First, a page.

Tajik is the normal name for the non-Pashtun, non-Hazara, Persian (Dari) speaking population of the country. Many live in the main cities and in the northeast and west of the country. The basic man’s outfit consists of trousers (tomban) with a drawstring (tikke) and a knee-length shirt (pirahan or kamiz). The Tajik man’s headgear normally consists of an embroidered cap (kolah).
The outfit worn by Tajik women consists of trousers, dress and head covering. Tajik women’s trousers usually have straight legs and are made of white or pastel coloured satin, cotton or a synthetic material. Tajik dresses tend to have long sleeves and longish skirts. In general, they are not decorated with embroidery or metallic lace. Instead emphasis is placed on the use of different types of fabrics, often woven or printed with geometric and floral designs.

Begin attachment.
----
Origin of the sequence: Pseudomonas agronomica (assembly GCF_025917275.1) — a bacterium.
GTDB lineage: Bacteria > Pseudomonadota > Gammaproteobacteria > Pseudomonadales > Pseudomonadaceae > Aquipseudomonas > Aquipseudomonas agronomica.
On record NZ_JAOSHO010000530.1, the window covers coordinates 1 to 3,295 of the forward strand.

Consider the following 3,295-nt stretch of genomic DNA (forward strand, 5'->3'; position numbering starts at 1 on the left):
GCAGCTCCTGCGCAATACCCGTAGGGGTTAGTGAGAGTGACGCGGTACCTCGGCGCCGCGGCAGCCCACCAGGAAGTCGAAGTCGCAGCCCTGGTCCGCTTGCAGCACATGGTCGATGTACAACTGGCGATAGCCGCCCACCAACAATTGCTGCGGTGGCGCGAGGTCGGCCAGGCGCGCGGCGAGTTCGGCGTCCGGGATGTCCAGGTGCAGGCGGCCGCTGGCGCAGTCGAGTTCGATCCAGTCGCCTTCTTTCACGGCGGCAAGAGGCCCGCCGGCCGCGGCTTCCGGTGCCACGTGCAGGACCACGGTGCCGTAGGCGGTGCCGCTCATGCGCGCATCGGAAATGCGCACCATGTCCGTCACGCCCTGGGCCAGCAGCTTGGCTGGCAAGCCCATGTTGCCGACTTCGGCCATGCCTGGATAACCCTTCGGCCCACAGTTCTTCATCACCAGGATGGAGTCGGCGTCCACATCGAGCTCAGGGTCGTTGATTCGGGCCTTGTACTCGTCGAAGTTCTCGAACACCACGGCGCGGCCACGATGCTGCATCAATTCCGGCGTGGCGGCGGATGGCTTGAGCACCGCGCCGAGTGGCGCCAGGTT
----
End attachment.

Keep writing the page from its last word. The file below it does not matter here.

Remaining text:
Tajik women in Afghanistan are likely to wear an all-enveloping chadari (or burqa) or they wear a chador, which is normally about two metres in size and made from georgette or gauze and decorated with lace, crochet or needlepoint borders.
In some areas of northern Afghanistan, Tajik women wear an outfit that is similar to Uzbek forms. These include narrow ikat trousers, worn with a shiny, ikat dress. Tajik women often plait their hair into numerous long strands, put into an embroidered plait bag.